Overview Of The National Security And Investment Act 2021

31 May 2022

Author: Richard Gray

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Introduction

The National Security and Investment Act (NSI) came into force on the 4th January 2022 and reflects a global trend for more intervention in and scrutiny of national security issues. The government’s previous power to intervene in transactions on the grounds of national security concerns under, Part 3 of the Enterprise Act 2002 (Enterprise Act) were limited.The NSI was intended to modernise and broaden those provisions and provide additional certainty for all parties..It gives the government powers to scrutinise and intervene in business transactions, such as takeovers, to protect national security. Whilst the intention may have been to provide businesses and investors with the certainty and transparency they need to do business in the UK, early indications are that the broad scope of the Act has led to transactions which do not appear to give rise to any national security issues needing to be submitted for approval.

It is important to note that the ambit of this new regime is wider than traditional M&A deals. The trigger events, which are set out below, could include minority investments, as well as intra-group transactions and (in the context of the voluntary regime) acquisitions of or transactions giving control over assets such as land or IP.

Who is caught under the NSI Act?

The NSI Act can catch both foreign and domestic investors in any entity that carries on business in the UK. This means that the relevant sector in a deal and the trigger event thresholds need to be considered on all deals, even if the acquirer is entirely a UK entity

Transactions within the Scope of the NSI Act

The NSI applies to transactions that involve the acquisition of a specified level of control over certain qualifying entities or qualifying assets. Sections 5 and 7 to 12 of the NSI Act define a range of "trigger events" that may be subject to government scrutiny and intervention under the NSI regime.

Each trigger event involves a person (the acquirer) acquiring rights or interests conferring control over either:

  • A qualifying entity- i.e. any entity (other than an individual), whether or not a legal person.
  • A qualifying asset- i.e. land, tangible (or, in Scotland, corporeal) moveable property or ideas, information or techniques which have industrial, commercial or other economic value, and which are used in connection with either activities carried on the UK, or the supply of goods or services to persons in the UK (section 7(4)(c) and 7(6)).

The “trigger events” include:

  • The acquisition of votes or shares in a qualifying entity exceeding a threshold of 25% or 50%, or reaching or exceeding a threshold of 75%.
  • The acquisition of voting rights that enable or prevent the passage of any class of resolution governing the affairs of the qualifying entity.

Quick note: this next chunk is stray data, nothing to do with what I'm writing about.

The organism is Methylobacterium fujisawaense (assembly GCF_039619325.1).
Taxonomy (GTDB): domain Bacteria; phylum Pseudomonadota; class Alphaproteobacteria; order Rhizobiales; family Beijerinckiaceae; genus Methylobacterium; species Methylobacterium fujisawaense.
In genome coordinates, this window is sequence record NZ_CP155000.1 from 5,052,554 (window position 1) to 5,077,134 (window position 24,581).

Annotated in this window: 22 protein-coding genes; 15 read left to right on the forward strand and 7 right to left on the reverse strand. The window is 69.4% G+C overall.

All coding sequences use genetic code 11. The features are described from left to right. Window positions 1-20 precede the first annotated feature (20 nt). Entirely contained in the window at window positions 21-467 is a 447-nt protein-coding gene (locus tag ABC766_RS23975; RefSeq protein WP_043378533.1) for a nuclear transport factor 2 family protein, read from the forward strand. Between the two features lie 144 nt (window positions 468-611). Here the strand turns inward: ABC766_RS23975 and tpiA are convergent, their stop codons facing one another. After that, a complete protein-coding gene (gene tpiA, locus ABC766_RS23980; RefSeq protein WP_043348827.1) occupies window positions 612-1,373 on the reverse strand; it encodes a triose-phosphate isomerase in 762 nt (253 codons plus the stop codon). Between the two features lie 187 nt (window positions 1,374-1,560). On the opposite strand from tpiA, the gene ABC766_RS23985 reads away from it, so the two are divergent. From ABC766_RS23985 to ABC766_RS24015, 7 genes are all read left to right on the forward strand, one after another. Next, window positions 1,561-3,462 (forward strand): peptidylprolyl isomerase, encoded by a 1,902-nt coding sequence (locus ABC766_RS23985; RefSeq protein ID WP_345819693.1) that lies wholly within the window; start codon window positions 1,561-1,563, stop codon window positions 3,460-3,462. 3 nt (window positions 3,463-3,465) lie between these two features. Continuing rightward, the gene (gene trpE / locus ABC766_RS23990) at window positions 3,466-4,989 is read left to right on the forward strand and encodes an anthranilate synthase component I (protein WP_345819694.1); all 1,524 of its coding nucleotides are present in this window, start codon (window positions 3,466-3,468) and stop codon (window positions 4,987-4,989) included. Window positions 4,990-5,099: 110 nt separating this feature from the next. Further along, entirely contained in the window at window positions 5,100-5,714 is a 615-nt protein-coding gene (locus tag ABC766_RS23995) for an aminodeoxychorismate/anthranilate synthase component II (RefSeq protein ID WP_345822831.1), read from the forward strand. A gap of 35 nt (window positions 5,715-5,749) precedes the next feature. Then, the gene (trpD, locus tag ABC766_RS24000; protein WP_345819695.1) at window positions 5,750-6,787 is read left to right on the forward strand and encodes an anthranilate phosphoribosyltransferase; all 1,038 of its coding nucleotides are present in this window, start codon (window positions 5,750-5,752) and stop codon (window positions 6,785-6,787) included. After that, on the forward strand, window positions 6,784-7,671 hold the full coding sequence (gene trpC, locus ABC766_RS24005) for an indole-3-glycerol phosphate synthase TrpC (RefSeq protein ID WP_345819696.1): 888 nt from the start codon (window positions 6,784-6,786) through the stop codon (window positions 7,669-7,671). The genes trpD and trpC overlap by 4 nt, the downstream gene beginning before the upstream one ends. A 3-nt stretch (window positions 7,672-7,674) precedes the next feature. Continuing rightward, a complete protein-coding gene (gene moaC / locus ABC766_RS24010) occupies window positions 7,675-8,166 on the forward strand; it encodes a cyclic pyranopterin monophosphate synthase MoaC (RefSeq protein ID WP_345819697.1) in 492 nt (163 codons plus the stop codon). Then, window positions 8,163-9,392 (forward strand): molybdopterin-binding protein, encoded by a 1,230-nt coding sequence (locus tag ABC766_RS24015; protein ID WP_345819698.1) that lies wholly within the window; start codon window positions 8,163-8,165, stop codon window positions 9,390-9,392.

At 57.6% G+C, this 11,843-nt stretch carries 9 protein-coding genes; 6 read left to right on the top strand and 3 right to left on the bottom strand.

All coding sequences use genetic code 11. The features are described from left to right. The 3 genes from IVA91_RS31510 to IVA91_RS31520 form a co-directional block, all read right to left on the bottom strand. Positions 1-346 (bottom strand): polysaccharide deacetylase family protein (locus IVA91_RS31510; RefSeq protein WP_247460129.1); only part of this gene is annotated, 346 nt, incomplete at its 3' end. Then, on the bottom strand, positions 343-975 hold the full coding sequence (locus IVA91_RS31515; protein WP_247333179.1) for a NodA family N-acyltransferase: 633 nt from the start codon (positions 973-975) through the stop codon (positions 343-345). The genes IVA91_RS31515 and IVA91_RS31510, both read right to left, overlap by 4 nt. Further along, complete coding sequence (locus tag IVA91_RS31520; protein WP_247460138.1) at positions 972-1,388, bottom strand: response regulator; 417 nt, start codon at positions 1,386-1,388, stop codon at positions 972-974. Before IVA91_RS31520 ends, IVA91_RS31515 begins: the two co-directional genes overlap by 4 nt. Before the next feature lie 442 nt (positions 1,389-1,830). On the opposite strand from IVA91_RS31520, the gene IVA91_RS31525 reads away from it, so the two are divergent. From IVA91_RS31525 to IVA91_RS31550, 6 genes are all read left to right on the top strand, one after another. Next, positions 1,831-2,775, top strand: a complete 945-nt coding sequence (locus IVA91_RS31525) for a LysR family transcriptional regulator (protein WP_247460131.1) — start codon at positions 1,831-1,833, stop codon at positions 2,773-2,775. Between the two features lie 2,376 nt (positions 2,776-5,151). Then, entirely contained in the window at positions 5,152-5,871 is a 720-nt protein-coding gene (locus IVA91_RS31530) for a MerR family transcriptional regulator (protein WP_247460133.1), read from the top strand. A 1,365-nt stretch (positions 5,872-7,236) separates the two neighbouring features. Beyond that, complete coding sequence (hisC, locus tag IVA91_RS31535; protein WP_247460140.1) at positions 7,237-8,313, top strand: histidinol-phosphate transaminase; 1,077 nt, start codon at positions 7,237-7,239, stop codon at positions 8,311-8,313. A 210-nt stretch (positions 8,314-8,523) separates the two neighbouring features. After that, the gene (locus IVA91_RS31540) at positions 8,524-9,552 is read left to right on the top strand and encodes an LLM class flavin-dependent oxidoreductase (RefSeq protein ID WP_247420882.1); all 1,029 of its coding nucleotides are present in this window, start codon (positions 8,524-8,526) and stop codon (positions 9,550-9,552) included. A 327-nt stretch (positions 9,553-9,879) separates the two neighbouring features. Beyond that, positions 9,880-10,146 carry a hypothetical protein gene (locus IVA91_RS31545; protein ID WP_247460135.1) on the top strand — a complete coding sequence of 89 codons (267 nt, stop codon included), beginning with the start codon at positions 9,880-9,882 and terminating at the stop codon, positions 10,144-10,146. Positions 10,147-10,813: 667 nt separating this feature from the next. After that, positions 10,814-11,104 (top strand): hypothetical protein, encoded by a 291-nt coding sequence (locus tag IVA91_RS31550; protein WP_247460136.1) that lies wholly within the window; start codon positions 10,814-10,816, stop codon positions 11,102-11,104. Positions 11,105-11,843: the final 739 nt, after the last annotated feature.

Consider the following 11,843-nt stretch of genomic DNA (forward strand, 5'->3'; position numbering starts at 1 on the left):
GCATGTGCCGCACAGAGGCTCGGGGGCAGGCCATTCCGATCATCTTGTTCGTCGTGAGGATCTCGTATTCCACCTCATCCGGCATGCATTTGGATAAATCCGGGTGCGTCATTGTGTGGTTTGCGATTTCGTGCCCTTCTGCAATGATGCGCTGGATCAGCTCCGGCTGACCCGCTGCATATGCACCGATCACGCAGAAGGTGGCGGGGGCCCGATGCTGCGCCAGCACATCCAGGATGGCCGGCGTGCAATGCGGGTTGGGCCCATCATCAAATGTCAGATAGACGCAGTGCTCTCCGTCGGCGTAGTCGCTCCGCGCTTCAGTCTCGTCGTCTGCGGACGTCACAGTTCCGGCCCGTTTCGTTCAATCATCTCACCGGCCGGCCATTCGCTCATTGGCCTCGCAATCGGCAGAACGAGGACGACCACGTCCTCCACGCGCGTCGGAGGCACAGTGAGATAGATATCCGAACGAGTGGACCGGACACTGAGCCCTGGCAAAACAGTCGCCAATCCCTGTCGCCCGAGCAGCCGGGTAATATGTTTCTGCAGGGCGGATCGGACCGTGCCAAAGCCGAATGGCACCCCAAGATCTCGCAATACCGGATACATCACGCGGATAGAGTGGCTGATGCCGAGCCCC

• The acquisition of material influence over a qualifying entity's policy.
  • The acquisition of a right or interest in, or in relation to, a qualifying asset providing the ability to: (i) use the asset, or do so to a greater extent than before the acquisition; or (ii) direct or control how the asset is used, or do so to a greater extent than before the acquisition.

Notification under the NSI regime

The NSI Act establishes a hybrid notification system that offers two routes for acquirers to notify transactions that are within the scope of the NSI Act for the purposes of obtaining a decision on whether the transaction gives rise to national security issues:

  • Mandatory Notification;
  • Voluntary Notification.

  • Mandatory Notification

The mandatory regime requires qualifying transactions to be notified for approval before they take place. The regime is intended to give the government the opportunity to intervene in potential acquisitions in sensitive sectors where the risks to national security have been identified as most acute.

The test for the mandatory notification regime is broadly in two parts, there must be: (i) a trigger event and (ii) the transaction must involve a qualifying entity in one of the 17 high risk sectors identified.

The trigger events for mandatory notification are:

  • The acquisition of more than 25%, more than 50%, or 75% or more of the votes or shares in a qualifying entity.
  • The acquisition of voting rights enabling or preventing the passage of any class of resolution governing the affairs of the qualifying entity.

What are the 17 Critical Sectors?

1.Advanced materials

2.Artificial intelligence

3.Communications

4.Critical suppliers to Government

5.Cryptographic authentication

6.Defence

7.Military and dual-use

8.Satellite and space technology

9.Transport

10.Advanced robotics

11.Civil nuclear

12.Computing hardware

13.Suppliers to the emergency services

14.Data infrastructure

15.Energy

16.Quantum technologies

17.Synthetic biology

A transaction that is subject to the mandatory notification regime will need to be notified irrespective of the parties’ combined share of supply or the target’s turnover.

Voluntary Notification

The voluntary regime allows parties to submit transactions for approval. The trigger events described above also apply to target entities that are not active in a qualifying sector – however, in those cases the notification is voluntary rather than mandatory. In addition, whether or not the transaction involves a target entity in a qualifying sector, there are trigger events which apply under the voluntary regime (i.e. which do not require mandatory notification).